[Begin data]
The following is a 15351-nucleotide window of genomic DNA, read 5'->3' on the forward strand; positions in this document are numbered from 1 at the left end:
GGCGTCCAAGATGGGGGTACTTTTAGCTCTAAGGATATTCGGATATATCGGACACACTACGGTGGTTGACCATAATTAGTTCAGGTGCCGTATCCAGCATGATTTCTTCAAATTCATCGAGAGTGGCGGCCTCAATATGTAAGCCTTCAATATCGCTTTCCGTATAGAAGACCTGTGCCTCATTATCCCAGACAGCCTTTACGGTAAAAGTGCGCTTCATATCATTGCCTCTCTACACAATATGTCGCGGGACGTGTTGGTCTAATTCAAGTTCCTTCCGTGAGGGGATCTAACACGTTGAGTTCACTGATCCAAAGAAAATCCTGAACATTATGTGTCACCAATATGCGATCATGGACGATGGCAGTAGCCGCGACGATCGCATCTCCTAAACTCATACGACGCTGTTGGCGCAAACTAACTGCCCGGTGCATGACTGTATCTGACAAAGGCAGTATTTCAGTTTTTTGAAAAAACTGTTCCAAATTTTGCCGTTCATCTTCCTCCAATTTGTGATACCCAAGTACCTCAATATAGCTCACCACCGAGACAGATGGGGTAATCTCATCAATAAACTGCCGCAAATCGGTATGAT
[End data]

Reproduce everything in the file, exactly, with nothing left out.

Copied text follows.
The following is a 15351-nucleotide window of genomic DNA, read 5'->3' on the forward strand; positions in this document are numbered from 1 at the left end:
GGCGTCCAAGATGGGGGTACTTTTAGCTCTAAGGATATTCGGATATATCGGACACACTACGGTGGTTGACCATAATTAGTTCAGGTGCCGTATCCAGCATGATTTCTTCAAATTCATCGAGAGTGGCGGCCTCAATATGTAAGCCTTCAATATCGCTTTCCGTATAGAAGACCTGTGCCTCATTATCCCAGACAGCCTTTACGGTAAAAGTGCGCTTCATATCATTGCCTCTCTACACAATATGTCGCGGGACGTGTTGGTCTAATTCAAGTTCCTTCCGTGAGGGGATCTAACACGTTGAGTTCACTGATCCAAAGAAAATCCTGAACATTATGTGTCACCAATATGCGATCATGGACGATGGCAGTAGCCGCGACGATCGCATCTCCTAAACTCATACGACGCTGTTGGCGCAAACTAACTGCCCGGTGCATGACTGTATCTGACAAAGGCAGTATTTCAGTTTTTTGAAAAAACTGTTCCAAATTTTGCCGTTCATCTTCCTCCAATTTGTGATACCCAAGTACCTCAATATAGCTCACCACCGAGACAGATGGGGTAATCTCATCAATAAACTGCCGCAAATCGGTATGAT